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The United States Constitution establishes the basic rules regarding case processing, outlines pre-trial and trial procedures, the role of Jury and a Grand Jury, safeguards the rights of the convicted, and covers such issues as double jeopardy and the death penalty. The principles outlined in the Constitution of the United States are considered fundamental. However, some of these principles are vague in meaning and can be interpreted differently. This fact led to the establishment of the Supreme Court as the highest authority which can interpret the meaning of constitutional rights and principles, and enforce this interpretation onto lower courts.
The Exclusionary Rule
The legal principle called the Exclusionary Rule is the result of the Supreme Court interpretation of the constitutional right of the United States citizens to be free from unreasonable searches and seizures (Dempsey, 2016). The ambiguity as to what consider “unreasonable” led to several appellate cases that changed the law of criminal procedure regarding police searches and evidence.
One of the four pivotal cases is Weeks v. United States, a case in which the Supreme Court decided that gathering of evidence without a warrant in a private residence is a violation of the Fourth Amendment (Dempsey, 2016). In Weeks v. United States, the police gathered the evidence used in court without a warrant. Fremont Weeks appealed to the Supreme Court, which decided that warrantless seizure of evidence in such circumstances was unconstitutional on a federal level.
In Silverthorne Lumber Co. v. United States, the issue of illegally seized evidence application in court was decided by the Supreme Court (Dempsey, 2016). Silverthorne Lumber Co. was prosecuted for tax fraud after the tax books were illegally seized and copied by the prosecutors. The Supreme Court decided that illegal evidence could not be used in court. This ruling later became known as the “fruit of the poisonous tree” doctrine (Dempsey, 2016).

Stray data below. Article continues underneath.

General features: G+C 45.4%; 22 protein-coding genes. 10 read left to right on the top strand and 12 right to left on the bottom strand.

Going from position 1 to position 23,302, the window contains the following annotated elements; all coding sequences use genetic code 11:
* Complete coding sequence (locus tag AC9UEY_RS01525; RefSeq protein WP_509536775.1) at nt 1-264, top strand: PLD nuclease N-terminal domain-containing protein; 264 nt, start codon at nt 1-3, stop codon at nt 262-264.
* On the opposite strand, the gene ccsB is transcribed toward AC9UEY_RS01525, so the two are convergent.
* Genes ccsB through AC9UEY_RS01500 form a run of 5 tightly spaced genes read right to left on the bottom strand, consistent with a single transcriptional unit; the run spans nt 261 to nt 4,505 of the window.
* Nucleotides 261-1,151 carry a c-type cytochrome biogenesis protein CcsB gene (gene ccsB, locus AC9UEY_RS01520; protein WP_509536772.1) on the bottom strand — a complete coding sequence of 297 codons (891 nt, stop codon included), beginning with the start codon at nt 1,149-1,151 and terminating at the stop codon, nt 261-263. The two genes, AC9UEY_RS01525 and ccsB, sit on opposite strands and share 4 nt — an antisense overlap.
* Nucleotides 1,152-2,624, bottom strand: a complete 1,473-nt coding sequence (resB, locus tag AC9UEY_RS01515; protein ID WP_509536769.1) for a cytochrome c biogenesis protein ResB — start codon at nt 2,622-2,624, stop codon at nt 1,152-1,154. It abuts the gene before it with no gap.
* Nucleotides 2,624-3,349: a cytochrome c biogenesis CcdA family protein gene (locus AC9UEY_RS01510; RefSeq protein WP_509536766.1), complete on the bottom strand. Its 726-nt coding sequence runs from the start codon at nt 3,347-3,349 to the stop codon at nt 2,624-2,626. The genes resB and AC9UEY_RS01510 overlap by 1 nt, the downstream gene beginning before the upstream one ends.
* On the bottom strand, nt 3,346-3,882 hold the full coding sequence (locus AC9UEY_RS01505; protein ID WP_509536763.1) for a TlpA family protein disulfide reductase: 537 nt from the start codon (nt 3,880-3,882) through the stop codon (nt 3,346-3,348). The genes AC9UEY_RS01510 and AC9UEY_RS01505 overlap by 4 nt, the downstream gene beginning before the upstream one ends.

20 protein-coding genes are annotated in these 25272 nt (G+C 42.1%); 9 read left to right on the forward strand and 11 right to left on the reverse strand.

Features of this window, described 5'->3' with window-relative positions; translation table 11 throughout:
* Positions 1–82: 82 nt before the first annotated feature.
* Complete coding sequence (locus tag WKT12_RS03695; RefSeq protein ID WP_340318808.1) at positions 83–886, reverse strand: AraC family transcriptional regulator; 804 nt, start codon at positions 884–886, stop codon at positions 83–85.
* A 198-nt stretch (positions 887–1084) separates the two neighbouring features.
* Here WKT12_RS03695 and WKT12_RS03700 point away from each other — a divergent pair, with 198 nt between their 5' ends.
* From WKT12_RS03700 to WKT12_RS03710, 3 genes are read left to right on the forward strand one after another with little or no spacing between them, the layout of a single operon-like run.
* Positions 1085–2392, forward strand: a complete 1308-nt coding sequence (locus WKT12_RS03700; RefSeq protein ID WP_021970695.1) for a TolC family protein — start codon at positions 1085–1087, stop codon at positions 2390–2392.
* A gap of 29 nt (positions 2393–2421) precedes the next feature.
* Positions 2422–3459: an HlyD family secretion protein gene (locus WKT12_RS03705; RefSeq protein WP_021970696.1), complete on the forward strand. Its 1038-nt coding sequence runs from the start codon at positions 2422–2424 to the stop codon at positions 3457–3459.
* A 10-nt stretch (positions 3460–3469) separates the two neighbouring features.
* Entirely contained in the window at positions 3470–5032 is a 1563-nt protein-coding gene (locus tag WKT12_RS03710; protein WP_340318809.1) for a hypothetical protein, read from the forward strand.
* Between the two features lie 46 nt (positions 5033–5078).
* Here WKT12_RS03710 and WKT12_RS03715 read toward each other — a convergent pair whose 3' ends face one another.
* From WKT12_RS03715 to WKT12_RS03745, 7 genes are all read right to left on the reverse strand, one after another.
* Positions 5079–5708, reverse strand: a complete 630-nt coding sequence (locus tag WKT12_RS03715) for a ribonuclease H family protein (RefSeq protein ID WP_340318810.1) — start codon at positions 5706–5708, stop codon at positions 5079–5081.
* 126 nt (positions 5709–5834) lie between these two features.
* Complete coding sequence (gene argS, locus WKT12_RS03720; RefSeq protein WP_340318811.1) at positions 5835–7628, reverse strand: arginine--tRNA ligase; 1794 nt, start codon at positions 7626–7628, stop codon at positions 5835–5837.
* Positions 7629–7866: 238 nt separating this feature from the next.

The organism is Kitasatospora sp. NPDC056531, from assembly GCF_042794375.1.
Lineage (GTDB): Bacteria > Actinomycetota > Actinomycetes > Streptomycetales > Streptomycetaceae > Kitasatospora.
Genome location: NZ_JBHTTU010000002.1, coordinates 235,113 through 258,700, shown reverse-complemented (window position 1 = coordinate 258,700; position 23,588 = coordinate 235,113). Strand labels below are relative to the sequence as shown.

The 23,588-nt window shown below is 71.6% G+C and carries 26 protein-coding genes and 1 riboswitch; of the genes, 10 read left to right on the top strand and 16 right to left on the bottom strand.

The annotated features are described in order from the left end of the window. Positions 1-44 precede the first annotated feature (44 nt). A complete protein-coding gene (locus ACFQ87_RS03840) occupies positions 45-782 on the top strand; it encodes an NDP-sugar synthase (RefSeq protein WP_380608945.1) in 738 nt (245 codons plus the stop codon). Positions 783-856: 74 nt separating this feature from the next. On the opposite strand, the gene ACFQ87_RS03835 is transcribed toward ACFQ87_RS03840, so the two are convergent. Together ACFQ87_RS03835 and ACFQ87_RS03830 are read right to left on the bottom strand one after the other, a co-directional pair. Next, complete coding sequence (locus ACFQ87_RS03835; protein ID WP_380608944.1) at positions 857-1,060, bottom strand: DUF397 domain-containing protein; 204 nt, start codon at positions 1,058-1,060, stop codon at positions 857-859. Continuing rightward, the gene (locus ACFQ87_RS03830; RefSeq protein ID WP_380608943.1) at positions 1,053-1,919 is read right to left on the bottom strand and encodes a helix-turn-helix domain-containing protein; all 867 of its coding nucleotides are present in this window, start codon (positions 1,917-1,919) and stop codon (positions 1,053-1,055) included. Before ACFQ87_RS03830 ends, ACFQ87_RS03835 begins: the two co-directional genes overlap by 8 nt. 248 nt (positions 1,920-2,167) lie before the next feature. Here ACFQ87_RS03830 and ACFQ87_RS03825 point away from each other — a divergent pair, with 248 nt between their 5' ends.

Another pivotal case in Wolf v. Colorado, in which the Supreme Court decided whether exclusionary rule had to be applied in state courts (Dempsey, 2016). The Supreme Court decided that the Exclusionary Rule was not a part of the constitutional right outlined in the Fourth Amendment. As such, it could be applied in federal courts only. In part, the decision was the result of the fact that states had their own laws regarding warrantless searches by the police, albeit ineffective in deterrence.
The Mapp vs. Ohio case made the Exclusionary Rule applies to both state and federal courts. In this case, the defendant, Dollree Mapp, was accused of possessing sexually explicit materials, which were found when the police searched Mapp’s house. However, they searched the house on a suspicion that a suspect was inside (Mapp v. Ohio (1961), n.d., para. 2).
The defendant appealed her conviction because her rights to possess the materials were governed by the First Amendment. However, the Supreme Court ruled her innocent because her house was searched without a warrant (Mapp v. Ohio (1961), n.d., para. 3). As a result, today the evidence gathered in violation of the United States constitution is considered inadmissible nationwide.
Stop and Frisk
Stop and frisk is a term that describes “the detaining of a person by law enforcement officers for investigation, accompanied by a superficial examination […] to discover weapons, contraband, or other objects relating to criminal activity” (Dempsey, 2016, p. 576). The policy of stop and frisk is a result of the Supreme Court ruling in Terry v. Ohio case.